This is one of the ideas of APPECoin that can be directly applied to Bitcoin.
When you send a payment to the public address of a merchant, hackers can detect that one of your coins are being sent to that merchant. This is because Bitcoin is not truly anonymous (please do not discuss this fact here, as it has been already debated many times!). For example, your IP can be traced to your one of your Bitcoin addresses, and payments can also be traced with some confidence.
But if you want to cryptographically hide this information then you can do one of the following things:
1 – Contact the merchant privately, ask for a new public address specially generated for you, and send the payment to that address.
(a previous private contact is needed, and the communication must be authenticated or an active attacker may steal your coins, in a man-in-the-middle attack)
2 – Generate a new key pair, send the coins to the public address generated, send the keypair privately to the merchant, wait for the merchant to re-transfer the coins to a new private address. (two transactions are needed, and the communication must be authenticated or a passive attacker may steal your coins)
There are different ways of doing that, with a method I called Destination Address Anonymization (DAA):
3- Take the merchant public key and “encrypt” it using a special encryption method. Send the coins to that encrypted public address. Send the encryption key privately to the merchant (no authentication is needed, since a passive attacker may only trace you but NOT steal your coins)
4- The merchant has, apart from the signing keys, an keypair suitable for encryption (ECIES or ElGamal), and publishes the encryption public key. The method is similar to 3 but instead of sending the key in a private communication, you encrypt it using the encryption public key and put it in the script as a message to ignore (“<message> OP_DROP”). The merchant must scan all transactions for the ones that go to himself, trying to decrypt each message.
As previously said, both new methods require an EC public key “encryption”, and this is very simple. Suppose the merchant has a key pair suitable for elliptic curve cryptography, consisting of a private key dA and a public key QA (where QA = dA * G). Then for a randomly selected integer in k the interval [1, n-1]). A new keypair can be generated by multiplying both keys by k (k*QA is the public key of the private key k*dA). k is the anonymization key.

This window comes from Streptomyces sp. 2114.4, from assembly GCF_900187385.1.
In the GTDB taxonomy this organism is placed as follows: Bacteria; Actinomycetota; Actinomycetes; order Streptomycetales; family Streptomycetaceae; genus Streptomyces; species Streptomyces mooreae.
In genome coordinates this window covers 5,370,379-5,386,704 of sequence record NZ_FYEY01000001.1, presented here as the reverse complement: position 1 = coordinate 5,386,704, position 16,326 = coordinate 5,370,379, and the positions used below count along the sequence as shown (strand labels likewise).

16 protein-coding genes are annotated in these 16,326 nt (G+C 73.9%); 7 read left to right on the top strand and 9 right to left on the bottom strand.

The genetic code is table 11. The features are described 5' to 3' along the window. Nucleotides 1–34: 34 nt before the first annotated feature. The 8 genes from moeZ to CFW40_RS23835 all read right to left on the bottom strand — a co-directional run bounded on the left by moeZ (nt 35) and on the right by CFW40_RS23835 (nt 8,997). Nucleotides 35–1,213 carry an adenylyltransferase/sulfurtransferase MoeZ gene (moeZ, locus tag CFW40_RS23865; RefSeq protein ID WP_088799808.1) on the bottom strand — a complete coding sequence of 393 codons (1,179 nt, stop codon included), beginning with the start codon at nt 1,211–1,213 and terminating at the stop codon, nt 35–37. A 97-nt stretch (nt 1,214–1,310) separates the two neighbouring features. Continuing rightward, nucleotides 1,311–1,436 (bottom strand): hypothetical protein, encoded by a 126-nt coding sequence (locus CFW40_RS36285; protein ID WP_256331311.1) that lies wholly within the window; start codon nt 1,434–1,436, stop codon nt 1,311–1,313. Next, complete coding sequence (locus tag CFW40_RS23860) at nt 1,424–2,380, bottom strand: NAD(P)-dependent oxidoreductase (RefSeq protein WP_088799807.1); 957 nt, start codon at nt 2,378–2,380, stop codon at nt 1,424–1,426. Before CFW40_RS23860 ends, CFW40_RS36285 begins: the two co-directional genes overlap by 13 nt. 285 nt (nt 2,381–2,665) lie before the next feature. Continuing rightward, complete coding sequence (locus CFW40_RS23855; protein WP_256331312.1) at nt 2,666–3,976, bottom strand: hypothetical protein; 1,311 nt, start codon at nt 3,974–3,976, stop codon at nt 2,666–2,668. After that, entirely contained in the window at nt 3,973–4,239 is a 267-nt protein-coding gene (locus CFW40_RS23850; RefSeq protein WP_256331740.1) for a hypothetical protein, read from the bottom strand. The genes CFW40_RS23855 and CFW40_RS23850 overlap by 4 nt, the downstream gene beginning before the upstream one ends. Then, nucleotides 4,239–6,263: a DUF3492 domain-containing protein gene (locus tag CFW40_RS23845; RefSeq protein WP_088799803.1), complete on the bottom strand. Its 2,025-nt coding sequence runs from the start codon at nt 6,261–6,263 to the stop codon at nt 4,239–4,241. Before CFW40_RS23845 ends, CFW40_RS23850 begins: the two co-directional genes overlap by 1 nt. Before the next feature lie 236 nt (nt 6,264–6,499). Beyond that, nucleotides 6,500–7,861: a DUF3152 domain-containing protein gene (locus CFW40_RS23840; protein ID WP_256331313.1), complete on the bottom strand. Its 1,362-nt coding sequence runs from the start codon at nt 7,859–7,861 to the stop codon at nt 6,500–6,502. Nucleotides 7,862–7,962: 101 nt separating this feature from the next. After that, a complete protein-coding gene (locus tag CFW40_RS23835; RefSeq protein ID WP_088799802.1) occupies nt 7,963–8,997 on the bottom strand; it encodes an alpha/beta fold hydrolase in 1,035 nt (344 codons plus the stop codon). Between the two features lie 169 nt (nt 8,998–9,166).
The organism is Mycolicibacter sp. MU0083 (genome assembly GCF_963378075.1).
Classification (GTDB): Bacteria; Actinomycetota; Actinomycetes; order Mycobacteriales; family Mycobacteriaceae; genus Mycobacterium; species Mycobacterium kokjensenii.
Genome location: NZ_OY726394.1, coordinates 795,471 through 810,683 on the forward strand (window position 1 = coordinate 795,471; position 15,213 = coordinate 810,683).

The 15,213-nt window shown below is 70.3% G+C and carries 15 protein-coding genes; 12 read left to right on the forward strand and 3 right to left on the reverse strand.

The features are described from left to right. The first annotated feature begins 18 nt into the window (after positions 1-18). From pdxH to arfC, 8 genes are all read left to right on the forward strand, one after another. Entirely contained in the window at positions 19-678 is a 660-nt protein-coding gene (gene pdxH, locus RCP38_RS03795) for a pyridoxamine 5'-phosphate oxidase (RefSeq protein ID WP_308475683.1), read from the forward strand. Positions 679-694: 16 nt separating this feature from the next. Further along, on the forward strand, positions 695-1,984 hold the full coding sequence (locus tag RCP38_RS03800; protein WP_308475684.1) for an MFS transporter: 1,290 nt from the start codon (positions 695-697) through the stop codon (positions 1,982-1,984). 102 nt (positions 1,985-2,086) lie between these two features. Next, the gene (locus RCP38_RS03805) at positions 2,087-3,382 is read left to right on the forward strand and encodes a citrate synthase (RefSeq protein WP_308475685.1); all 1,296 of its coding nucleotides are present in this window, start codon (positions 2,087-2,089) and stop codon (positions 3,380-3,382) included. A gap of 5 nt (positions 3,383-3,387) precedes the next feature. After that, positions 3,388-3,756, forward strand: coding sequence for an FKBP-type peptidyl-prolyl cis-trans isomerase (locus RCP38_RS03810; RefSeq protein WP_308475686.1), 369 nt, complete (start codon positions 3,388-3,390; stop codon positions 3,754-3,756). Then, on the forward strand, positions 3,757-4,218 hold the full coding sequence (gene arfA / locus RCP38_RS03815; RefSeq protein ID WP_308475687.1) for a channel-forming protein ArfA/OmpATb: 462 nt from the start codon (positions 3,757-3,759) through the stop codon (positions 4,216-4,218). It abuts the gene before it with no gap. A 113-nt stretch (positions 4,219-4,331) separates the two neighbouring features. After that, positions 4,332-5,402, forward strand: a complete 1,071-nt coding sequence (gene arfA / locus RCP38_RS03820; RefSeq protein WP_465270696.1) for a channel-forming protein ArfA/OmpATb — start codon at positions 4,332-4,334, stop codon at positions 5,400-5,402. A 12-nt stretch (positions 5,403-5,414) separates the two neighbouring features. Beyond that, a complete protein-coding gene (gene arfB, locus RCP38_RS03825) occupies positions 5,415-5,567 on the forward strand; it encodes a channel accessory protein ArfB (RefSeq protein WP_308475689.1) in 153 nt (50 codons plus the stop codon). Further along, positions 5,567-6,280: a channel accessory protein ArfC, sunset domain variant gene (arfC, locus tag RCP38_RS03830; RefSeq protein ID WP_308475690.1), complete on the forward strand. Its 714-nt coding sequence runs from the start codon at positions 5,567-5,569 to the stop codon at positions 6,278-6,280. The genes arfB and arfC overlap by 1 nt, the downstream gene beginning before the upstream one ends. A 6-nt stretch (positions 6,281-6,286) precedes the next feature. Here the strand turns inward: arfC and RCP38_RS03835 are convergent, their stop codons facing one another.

So the main different between DAA method 3 and method 1 is that DAA m3 requires user-merchant communication after the payment without authentication, and method 1 requires authenticated communication before the payment is done.
DAA method 4 requires no private communication, but requires a bit more computations in the receiver application.
How Merchants can use DAA
A standard merchant practice is to give each client an unique address to track transactions and provide anonymity. With Destination Address Anonymization you don’t need to. You can give each client an unique number k. This has the additional benefit that your address is always the same and the user can save it in his address book, as normal. (the client application automatically must multiply the pubkey with k while building the tx).
Another advantage is that merchants just need to securely backup one private key (k values can be stored with much less security). But DAA can only be really useful if it’s implemented in all clients. As it brings no backward-compatibility problems it can be implemented now, and begin to be used in 6 months, when more than 80% of the network will be using the new version.
Also merchant can provide both methods, so users using the DAA-enabled versions will benefit from a single address per merchant in the address book.
Using DAA for Escrow without third parties
One of the uses of DAA (Destination Address Anonymization) is to create an p2p escrow without the need for third parties.
Suppose A wants to send X coins to B, and B in return must send Y virtual goods of some kind. B public address is Bpub
First A commits to sending X coins by choosing a random k and sending the money to the address Q=k*Bpub.
Then A creates a simple ZNP (zero knowledge proof) that Q is indeed the encryption of Bpub under a known k.
This can be done with the cut-and-choose method and the Fiat-Shamir heuristic to create a non-interactive proof.
(if you want more information of this method please ask me, it’s very simple and a standard practice)
Then B knows that A has committed to the payment (A cannot get the money back and B cannot take it, so the money is blocked).
B sends the virtual goods to A. A releases the money by sending the value k to B.
I know this is not the only way to do an escrow in Bitcoin (and maybe not the best way), but is a new useful way.